B. J. and the Bear

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B. J. and the Bear
Genre Comedy
Created by Christopher Crowe
Glen A. Larson
Directed by Gil Bettman
Bruce Bilson
Daniel Haller
Bruce Kessler
Christian I. Nyby II
Michael Preece
Charles R. Rondeau
Starring Greg Evigan
Claude Akins
Theme music composer Glen A. Larson
Opening theme BJ and the Bear
Composer(s) William Broughton
Stu Phillips
Country of origin United States
Original language(s) English
No. of seasons 3
No. of episodes 48
Executive producer(s) Glen A. Larson
Michael Sloan
Producer(s) Lester Wm. Berke
Joe Boston
Richard Lindheim
Robert F. O'Neill
Cinematography Frank Beascoechea
Charles Mills
Frank Thackery
Running time 45–48 minutes
Production company(s) Universal Television
Distributor NBCUniversal Television Distribution
Original channel NBC
Audio format Monaural
Original run February 10, 1979 (1979-02-10) – August 11, 1981 (1981-08-11)
Related shows The Misadventures of Sheriff Lobo

B.J. and the Bear is an American comedy series which aired on NBC from 1979 to 1981. Created by Christopher Crowe and Glen A. Larson, the series stars Greg Evigan and Claude Akins. The theme song, also titled "B.J. and the Bear" was written by Glen Larson and performed by the lead star, Greg Evigan.[1]


Greg Evigan stars as B.J. (Billie Joe) McKay, a professional freelance itinerant trucker who traveled the country's highways in a red and white Kenworth K-100 cab over semi truck with his pet chimpanzee, Bear (named after Bear Bryant, the famed football coach for Alabama,[2] explaining the chimp's choice of headwear). He was constantly harassed by Sheriff Elroy P. Lobo (Claude Akins,[3] who eventually spun off onto his own show, The Misadventures of Sheriff Lobo). Ben Cooper appeared in an episode of B.J. and the Bear and continued his "Waverly" character in The Misadventures of Sheriff Lobo. Other episodes dealt with B.J. uncovering or getting mixed up with crime in the area and a local resident—usually, a young, beautiful woman—appealing to the trucker to help.

In 1981, when the show returned from hiatus, B.J. had settled down to run Bear Enterprises, a trucking company based in Los Angeles. His nemesis was Rutherford T. Grant (Murray Hamilton), the corrupt head of the state's Special Crimes Action Team, who was a silent partner in a competing trucking company. Because of Grant's harassment, B.J. was unable to hire experienced truckers, and he was forced to hire seven beautiful young female truckers, consisting of Grant's daughter Cindy (Sherilyn Wolter), twins, Teri and Geri (Candi and Randi Brough), no-nonsense Angie (Sheila Wills), Samantha (Amanda Horan Kennedy), Callie (Linda McCullough) and a busty blonde nicknamed "Stacks" (Judy Landers). The episode was a two-parter appropriately called "Snow White and the Seven Lady Truckers".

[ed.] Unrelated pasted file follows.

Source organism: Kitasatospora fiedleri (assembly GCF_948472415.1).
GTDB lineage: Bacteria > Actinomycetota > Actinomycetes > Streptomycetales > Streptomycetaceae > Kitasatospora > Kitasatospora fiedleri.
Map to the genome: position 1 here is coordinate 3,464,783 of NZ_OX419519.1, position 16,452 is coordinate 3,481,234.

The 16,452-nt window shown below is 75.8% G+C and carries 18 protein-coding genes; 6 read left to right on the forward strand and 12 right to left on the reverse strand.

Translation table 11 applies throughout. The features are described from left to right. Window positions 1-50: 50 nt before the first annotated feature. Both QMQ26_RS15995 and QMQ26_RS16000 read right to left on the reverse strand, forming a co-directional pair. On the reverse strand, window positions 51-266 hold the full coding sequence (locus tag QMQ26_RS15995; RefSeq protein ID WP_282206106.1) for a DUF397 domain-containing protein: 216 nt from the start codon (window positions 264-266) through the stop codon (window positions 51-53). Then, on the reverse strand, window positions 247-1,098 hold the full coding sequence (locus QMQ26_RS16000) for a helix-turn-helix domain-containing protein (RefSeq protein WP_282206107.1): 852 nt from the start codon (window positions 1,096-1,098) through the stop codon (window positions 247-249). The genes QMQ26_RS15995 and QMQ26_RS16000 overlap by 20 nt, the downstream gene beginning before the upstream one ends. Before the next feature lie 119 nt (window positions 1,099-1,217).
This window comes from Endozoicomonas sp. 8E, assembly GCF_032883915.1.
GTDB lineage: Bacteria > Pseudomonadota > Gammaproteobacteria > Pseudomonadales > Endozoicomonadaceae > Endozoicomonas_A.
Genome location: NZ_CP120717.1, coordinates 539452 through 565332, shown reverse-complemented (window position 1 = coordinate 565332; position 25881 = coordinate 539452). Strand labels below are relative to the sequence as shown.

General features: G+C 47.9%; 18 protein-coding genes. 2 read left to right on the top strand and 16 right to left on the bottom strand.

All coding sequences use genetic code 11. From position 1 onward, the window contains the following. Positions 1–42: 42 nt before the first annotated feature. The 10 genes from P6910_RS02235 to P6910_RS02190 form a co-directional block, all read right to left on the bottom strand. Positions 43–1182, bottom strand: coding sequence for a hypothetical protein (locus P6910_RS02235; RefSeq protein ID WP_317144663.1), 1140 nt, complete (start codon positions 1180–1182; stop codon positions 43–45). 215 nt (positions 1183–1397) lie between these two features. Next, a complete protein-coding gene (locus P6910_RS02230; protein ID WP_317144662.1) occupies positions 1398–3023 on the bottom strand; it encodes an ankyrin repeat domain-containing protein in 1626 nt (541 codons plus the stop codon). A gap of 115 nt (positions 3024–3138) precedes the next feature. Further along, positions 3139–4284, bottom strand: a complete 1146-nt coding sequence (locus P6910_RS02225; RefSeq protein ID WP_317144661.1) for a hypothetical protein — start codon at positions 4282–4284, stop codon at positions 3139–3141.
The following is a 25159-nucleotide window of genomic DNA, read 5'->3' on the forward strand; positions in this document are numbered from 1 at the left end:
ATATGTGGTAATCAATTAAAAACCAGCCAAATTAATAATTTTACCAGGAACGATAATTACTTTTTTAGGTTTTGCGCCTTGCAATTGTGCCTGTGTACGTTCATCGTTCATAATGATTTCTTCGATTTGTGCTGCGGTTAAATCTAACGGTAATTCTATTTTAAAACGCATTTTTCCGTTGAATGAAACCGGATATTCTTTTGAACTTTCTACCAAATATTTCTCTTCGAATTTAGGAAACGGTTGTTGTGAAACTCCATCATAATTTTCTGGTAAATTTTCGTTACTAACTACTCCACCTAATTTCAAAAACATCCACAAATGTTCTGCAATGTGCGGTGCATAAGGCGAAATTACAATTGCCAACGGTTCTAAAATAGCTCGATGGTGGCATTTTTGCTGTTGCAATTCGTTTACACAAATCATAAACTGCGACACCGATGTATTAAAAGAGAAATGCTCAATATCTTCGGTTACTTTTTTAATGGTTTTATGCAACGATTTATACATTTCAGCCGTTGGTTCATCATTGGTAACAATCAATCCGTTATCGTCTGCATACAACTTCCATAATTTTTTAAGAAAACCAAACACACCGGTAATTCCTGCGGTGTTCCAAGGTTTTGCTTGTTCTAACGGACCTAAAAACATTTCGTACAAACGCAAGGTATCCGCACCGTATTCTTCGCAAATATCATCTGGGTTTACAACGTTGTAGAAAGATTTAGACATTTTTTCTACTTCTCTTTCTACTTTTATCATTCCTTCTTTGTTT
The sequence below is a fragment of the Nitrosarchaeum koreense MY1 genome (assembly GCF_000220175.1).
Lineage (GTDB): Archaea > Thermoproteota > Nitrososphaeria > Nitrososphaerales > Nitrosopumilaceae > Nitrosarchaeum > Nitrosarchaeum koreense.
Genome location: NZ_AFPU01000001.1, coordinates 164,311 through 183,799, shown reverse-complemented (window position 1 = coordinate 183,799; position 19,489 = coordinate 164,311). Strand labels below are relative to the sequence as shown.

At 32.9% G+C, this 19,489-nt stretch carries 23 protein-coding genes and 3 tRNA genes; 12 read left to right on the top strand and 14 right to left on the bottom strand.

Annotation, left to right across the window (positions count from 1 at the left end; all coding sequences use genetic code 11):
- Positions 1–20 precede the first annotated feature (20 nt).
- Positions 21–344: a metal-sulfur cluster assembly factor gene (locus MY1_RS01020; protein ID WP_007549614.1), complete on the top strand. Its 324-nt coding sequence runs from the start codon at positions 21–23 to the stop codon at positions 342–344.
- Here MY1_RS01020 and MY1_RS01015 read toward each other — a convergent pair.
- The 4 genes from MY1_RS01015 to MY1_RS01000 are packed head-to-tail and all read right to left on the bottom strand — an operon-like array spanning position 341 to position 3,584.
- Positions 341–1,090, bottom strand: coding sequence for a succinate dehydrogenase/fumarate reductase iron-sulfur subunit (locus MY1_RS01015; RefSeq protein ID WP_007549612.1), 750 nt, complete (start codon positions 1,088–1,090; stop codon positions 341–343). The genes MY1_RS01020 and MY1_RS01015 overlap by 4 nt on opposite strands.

Popular culture[edit]

In the 1995 movie Mallrats, Jason Lee's character Brodie makes a reference to the show with: "Why don't they ever bring back or remake good shows, like B.J. and the Bear. Now there's a concept I can't get enough of, a man and his monkey".

In episode 302, "Peanut Butter, Eggs, and Dice" of Mr. Show with Bob and David, during a sketch entitled "The Bob Lamonta Story," Bob Lamonta's father, played by Bob Odenkirk, tells the Bob Lamonta character, played by David Cross, during an out-of-body experience to wake him and his mother when B.J. and the Bear comes on.

In an episode of My Name Is Earl, Earl's brother Randy asks Joy why a chimp was named "Bear". She obligingly explains that B.J. McKay was a fan of the University of Alabama's football team, hence the moniker. In yet another episode, while Randy is going to sleep, he asks what Bear's name is, even though he just said it in the title of the show.

In the series Breaking Bad, a replica of the red and white Kenworth appears in the episode "One Minute". In the Breaking Bad Original Mini Episode "Just Married", character Hank Schrader makes a pun with the show's title as "B.J. and the Bear, minus the bear".

In the comedy series 30 Rock, Kenneth Parcell refers to the show as You-Know-What and the Bear.

Seattle-based indie rock group Minus the Bear derives their name from a joke referencing B.J. and the Bear. "A friend of the band had gone on a date,” explains singer-guitarist Jake Snider, "and one of us asked him afterwards how the date went. Our friend said, 'You know that TV show from the '70s, B.J. and the Bear? It was like that... minus the Bear.' That’s the straight truth."[4]

In the South Park episode The Ring, Cartman quotes the theme song, referencing "B.J. McKay and his best friend Bear."

In the 2007 Quentin Tarantino's Movie Death Proof, Kurt Russell's character introduces himself as Stuntman Mike McKay and is mocked by two other characters (Dov and Omar) by making a reference to BJ and the Bear due to his last name.[5]


  1. ^ Robinson, Mark (2011). Encyclopedia of Television Theme Songs. McFarland. p. 26. ISBN 9780786465170. 
  2. ^ Witbeck, Charles (June 24, 1979). "'BJ and the Bear': a silent interview with Sam the chimp". Chicago Tribune: J3. 
  3. ^ "Claude Akins; actor in classic movies.". St. Louis Post - Dispatch: 4. 1994-1-28. 
  4. ^ "Minus the Bear" Spin Magazine. Retrieved 2010-03-16.
  5. ^ "The Quentin Tarantino Archives" Wiki. Retrieved 2014-01-08.

External links[edit]